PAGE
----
Simple Ways to Learn Japanese

By OptiLingo

Learning to read Japanese can seem overwhelming at first. You’re suddenly bombarded by all these funky looking characters, new pronunciation, and crazy rules. However, learning to read Japanese is not an overcomplicated process, and with the right practice, can be completed successfully in a short time. The easiest way to learn to read Japanese is found through effort and practice.

Japanese can be broken down into four different scripts. Each has its own specific purpose. There is hiragana, katakana, Romaji, and kanji. Those just starting to learn Japanese typically start off with Romaji. Romaji is Japanese written in the Roman alphabet.

Hiragana and katakana are typically learned together. They are syllabaries. Each character in hiragana and katakana correspond to a full syllable.

Kanji is considered the most difficult of them all. They are Chinese characters that link an idea. These symbols can have multiple meanings based on context. Romaji, hiragana, and katakana are always read in the same way. Context is very important to worry about when learning kanji, however, that is still a way to go. Coming from English, it’s recommended to start off with Romaji.

Before you get started, it’s highly recommended to keep a language notebook. You can even keep more than one if you want. You want to constantly be adding new vocabulary, writing down questions, and reviewing your notes to keep your knowledge fresh.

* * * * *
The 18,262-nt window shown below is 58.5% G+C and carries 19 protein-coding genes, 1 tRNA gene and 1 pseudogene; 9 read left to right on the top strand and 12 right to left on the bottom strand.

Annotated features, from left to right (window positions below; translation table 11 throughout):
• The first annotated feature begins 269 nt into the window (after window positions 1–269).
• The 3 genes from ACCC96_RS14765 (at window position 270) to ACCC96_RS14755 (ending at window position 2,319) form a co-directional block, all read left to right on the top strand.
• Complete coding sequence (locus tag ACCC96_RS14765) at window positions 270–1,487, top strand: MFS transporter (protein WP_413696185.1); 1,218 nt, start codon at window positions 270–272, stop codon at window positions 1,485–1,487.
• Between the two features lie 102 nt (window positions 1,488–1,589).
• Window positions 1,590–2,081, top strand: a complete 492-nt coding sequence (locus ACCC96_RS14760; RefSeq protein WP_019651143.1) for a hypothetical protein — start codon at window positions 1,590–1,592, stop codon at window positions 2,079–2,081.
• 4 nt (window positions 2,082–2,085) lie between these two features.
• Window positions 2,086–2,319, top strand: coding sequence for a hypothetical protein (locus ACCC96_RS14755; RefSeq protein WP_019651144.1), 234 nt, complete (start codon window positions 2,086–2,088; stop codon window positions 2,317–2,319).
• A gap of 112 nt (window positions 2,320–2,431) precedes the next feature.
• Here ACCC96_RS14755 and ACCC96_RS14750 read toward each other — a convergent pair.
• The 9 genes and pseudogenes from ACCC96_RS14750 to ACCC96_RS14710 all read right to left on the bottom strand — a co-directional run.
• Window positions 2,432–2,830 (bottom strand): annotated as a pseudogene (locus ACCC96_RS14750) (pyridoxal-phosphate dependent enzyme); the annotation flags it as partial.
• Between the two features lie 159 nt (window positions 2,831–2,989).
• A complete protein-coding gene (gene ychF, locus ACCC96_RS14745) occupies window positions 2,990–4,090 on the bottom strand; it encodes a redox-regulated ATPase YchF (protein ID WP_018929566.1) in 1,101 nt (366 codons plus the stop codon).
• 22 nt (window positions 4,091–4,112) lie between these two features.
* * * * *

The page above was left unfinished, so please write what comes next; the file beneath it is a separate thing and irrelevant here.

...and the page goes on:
Romaji

It’s a good idea to become familiar with the vowel system. The Japanese language has five vowels that more or less stay constant. In English, vowels can be contextual, however, in Japanese, they are as they appear. The sounds are a, i, u, e, and o.

A good way on simplifying the Romaji system is to break it out into syllables. Being a metrical language, Japanese vowels are typically the same length. Not only will utilizing syllable breaks benefit your ability to understand new vocabulary, but it will also prepare you for your next steps on learning to read Japanese. Hiragana and katakana. You will find the consonant-vowel structure all the time in Japanese. Each time there’s a new C-V combination, it’s a different syllable.

You want to also challenge yourself. A lot of Japanese pronunciation is very different from how we pronounce English and we need to practice our linguistic muscles in preparation. It’s also important to attune your ears to the sound and cadence of Japanese. By practicing difficult sounds, you improve your ability to sound more natural.

Romaji, apart from Japanese vowels, is largely similar to English pronunciation. The only differences that can be found in Romaji are the use of double consonants, apostrophes, and the long bar.

  •  The long bar indicates an elongated vowel sound. This will sometimes be displayed as a double vowel (aa).
  •  Double consonants indicate a short pause when speaking.
  •  Apostrophes are used for syllable boundaries, usually around the “n” sound.

After you become comfortable with Romaji, it is time to take on hiragana.

Hiragana

Hiragana is crazy important. Even when you become completely fluent, you still end up using it every day. It is also incredibly useful when first learning the language. Knowing hiragana allows you to communicate with any Japanese-speaking individual.

If you haven’t by now, you should definitely practice the nasal consonant groups. These include the “m” and “n” sounds. These are a little different than what we’re used to in English. For example, practice な(na)、に(ni)、ぬ(nu)、ね(ne)、の(no).